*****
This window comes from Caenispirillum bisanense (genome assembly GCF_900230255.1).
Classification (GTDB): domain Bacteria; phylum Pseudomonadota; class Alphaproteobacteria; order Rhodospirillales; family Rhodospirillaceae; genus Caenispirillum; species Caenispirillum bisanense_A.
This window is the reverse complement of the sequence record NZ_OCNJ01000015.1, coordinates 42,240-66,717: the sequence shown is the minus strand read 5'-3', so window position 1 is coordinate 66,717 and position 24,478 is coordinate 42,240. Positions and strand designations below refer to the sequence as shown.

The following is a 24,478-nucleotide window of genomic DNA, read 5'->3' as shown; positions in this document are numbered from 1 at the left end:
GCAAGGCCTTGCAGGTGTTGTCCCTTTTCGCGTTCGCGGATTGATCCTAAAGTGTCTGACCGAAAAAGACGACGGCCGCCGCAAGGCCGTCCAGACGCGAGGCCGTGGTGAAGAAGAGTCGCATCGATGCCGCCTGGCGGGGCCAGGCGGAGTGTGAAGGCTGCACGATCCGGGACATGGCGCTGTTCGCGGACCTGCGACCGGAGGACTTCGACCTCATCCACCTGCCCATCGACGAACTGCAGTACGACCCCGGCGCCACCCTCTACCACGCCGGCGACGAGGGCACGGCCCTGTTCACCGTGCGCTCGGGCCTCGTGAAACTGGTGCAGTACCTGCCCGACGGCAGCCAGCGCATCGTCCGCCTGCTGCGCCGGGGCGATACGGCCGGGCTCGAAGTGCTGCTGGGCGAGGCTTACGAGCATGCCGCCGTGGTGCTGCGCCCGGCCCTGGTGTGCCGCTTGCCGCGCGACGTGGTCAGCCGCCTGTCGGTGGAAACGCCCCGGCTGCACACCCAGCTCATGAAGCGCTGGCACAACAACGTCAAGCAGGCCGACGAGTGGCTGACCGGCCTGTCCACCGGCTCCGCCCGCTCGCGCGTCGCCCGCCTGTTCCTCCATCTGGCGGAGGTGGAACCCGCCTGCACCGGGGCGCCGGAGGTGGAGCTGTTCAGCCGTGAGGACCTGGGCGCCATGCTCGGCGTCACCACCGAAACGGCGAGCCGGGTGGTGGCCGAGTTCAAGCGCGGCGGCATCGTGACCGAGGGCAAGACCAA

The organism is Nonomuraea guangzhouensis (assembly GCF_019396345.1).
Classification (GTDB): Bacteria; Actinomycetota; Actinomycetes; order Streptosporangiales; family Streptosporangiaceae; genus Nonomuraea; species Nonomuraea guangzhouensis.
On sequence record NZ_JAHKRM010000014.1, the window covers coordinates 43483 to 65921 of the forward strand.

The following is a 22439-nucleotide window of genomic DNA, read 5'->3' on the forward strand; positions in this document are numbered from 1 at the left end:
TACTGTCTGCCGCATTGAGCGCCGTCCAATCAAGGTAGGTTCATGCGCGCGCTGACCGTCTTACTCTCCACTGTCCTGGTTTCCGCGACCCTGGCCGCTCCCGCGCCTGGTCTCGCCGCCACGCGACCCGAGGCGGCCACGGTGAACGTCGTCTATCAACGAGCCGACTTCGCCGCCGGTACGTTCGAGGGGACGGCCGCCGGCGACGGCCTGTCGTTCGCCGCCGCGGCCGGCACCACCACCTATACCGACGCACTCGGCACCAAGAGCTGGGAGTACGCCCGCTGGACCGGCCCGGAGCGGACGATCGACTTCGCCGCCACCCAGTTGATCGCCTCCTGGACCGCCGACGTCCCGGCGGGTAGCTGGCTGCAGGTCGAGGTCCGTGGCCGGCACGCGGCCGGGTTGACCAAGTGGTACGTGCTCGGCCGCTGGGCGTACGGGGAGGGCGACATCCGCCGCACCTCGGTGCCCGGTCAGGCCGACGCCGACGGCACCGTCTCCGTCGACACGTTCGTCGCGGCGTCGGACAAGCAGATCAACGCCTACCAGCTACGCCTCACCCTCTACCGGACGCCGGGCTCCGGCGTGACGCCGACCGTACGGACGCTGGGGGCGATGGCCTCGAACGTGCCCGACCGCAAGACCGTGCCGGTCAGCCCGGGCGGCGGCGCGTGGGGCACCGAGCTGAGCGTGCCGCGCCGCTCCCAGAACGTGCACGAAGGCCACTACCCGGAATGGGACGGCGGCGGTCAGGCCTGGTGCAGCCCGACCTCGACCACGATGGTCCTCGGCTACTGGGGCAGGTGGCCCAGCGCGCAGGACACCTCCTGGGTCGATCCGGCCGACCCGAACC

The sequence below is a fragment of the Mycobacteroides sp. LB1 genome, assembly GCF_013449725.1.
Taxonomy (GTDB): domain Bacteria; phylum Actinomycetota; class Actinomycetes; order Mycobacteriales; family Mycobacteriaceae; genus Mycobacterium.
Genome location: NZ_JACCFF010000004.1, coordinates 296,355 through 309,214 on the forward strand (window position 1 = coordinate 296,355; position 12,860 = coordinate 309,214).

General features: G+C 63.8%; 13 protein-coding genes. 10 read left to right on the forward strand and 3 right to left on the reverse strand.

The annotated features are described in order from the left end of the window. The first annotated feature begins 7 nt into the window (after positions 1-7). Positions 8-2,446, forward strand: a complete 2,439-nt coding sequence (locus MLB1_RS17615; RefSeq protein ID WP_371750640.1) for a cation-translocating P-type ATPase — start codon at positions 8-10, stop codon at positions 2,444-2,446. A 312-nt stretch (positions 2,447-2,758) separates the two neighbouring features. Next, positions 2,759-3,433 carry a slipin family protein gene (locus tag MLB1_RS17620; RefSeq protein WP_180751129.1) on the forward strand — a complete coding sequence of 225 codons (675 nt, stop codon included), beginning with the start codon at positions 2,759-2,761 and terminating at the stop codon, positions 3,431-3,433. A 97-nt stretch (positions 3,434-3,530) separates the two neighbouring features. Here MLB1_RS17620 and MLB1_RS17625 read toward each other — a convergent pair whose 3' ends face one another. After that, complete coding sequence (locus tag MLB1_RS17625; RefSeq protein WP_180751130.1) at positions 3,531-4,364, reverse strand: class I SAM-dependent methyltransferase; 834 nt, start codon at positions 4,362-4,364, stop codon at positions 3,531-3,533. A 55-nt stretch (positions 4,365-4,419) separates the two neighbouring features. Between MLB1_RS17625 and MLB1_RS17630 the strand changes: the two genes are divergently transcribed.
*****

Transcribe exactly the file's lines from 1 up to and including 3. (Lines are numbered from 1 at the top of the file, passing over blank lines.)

This window comes from Caenispirillum bisanense (genome assembly GCF_900230255.1).
Classification (GTDB): domain Bacteria; phylum Pseudomonadota; class Alphaproteobacteria; order Rhodospirillales; family Rhodospirillaceae; genus Caenispirillum; species Caenispirillum bisanense_A.
This window is the reverse complement of the sequence record NZ_OCNJ01000015.1, coordinates 42,240-66,717: the sequence shown is the minus strand read 5'-3', so window position 1 is coordinate 66,717 and position 24,478 is coordinate 42,240. Positions and strand designations below refer to the sequence as shown.